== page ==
Clive is a scientist and inventor, engineer and film-maker. He has spent the better part of his life traveling and documenting the antics of the thrill-seeking Kiwi. Archive footage from 45 years of work has been compiled into one of the most inspiring and incredible films on adventure sports and environmentalism we have ever seen.
Taranaki was also host to the ASP Womens Surf Competition, and the local community was given a great show from some of the best women surfers on Earth. Conditions calmed as the winds dropped to only 50 kph offshore, and the contest was able to continue on with Sally Fitzgibbons taking the win.
We participated in a dune planting with the New Plymouth Regional Council as part of the ASP event, setting out hundreds of spinifex grass starts to hold back the erosive forces of the wind and ocean. This led to a fortuitous meeting, as these things do.
David Marshall gave us a tour of his family’s incredible property with several bungalows constructed from salvaged materials. Ahu Ahu Beach Villas is the business he created with his wife Naula on the coastal ranch.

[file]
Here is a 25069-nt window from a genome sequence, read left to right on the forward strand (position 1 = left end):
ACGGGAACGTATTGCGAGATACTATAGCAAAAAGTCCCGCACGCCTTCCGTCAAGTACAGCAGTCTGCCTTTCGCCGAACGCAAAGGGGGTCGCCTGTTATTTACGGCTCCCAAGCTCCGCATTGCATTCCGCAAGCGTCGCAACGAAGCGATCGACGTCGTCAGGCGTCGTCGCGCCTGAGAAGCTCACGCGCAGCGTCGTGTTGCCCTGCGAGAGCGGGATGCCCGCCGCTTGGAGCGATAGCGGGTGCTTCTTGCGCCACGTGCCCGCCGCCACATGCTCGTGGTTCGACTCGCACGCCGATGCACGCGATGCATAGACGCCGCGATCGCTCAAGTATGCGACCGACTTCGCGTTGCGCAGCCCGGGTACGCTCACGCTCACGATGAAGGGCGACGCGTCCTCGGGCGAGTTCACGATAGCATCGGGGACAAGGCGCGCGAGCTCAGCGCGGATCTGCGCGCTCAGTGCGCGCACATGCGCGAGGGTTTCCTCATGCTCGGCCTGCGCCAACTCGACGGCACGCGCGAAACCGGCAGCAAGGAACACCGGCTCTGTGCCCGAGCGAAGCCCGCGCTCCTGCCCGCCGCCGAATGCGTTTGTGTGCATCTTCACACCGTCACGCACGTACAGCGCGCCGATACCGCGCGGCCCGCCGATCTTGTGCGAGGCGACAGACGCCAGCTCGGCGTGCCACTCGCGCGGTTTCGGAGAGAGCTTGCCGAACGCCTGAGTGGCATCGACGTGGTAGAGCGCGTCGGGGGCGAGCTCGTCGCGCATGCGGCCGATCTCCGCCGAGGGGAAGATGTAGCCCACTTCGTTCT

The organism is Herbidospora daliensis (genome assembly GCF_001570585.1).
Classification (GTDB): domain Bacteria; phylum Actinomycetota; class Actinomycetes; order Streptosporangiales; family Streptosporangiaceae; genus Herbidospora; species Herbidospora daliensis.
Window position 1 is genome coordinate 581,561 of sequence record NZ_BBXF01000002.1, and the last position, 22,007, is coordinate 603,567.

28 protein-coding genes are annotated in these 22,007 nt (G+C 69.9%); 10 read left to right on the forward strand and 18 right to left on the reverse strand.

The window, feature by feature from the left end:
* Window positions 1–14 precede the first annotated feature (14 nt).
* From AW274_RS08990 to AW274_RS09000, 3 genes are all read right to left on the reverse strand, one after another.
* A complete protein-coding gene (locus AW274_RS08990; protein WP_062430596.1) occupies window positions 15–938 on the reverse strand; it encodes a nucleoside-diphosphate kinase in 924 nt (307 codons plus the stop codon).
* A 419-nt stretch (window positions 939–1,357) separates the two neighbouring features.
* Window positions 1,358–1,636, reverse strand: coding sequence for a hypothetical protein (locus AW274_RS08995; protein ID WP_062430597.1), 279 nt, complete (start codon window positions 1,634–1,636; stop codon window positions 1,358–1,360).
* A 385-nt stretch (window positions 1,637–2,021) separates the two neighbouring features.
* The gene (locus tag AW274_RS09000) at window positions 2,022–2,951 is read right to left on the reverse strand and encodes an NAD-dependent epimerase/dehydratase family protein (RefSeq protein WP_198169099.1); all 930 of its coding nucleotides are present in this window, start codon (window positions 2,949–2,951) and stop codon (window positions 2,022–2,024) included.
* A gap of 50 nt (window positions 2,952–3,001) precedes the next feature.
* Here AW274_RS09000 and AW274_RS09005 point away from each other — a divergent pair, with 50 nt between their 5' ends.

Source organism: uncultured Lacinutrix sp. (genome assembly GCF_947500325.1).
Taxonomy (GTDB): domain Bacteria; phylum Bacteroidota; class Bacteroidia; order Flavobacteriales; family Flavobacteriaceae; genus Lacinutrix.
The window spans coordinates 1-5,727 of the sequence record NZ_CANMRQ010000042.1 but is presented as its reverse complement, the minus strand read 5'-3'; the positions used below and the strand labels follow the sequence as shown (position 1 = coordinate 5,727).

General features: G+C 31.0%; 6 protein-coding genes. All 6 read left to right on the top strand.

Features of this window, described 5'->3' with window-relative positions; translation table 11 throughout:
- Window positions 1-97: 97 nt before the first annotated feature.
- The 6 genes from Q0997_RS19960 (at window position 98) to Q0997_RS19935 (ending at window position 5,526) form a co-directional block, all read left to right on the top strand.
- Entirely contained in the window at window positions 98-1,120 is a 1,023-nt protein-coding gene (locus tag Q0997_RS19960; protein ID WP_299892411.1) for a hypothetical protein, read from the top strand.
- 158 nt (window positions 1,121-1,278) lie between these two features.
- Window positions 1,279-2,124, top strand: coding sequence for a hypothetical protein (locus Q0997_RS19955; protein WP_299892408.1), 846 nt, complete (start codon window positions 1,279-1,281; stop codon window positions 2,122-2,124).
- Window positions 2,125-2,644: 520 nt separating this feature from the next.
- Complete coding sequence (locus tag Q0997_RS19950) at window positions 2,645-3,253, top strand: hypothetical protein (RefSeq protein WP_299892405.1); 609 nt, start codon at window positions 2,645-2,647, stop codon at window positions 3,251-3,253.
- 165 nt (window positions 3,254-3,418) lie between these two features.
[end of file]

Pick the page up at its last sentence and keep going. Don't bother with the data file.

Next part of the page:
The site offers unique and luxurious accommodations with an eco-twist. The Lodge could be one for Hobbits, as the roof is an extension of the lawn above. You would never see the building from on high, as it blends into the landscape.
The next day we grabbed a few waves from one of the 50 local spots. Clean lines peeled along a rocky point into a scenic bay. The local boys showed us how to grab a snack from the rocks after a session, all the while active volcano Mount Taranaki loomed ominously in the background.
Taranaki also offered us a glimpse into the future of farming for this area and the world. A local pig farmer was recently given an award for environmentally beneficial resource recovery- or turning pig shit into electricity.
The Lepper Trust is showing by example how a “waste” can be converted into a resource. Complaints from encroaching suburbanites on his once rural pig farm led Steve Lepper to develop a BioGas Digester to process the pig manure into methane, which is burned in a generator to provide the farm with two-thirds of their energy needs.
He is also left with a compostable product, which he sells to gardeners and farmers. “Grunt” as it’s called, is really a by-product of the methane digestion process.
Methane is one of the most powerful “greenhouse gasses” (GHGs), and NZ is one of the leading producers of the stinky stuff. Methane comes from rotting organic matter, and the 60 plus million sheep and 10 million cows are burping and pooping out tons of the stuff every day. This is an opportunity for energy independence and private rural enterprise.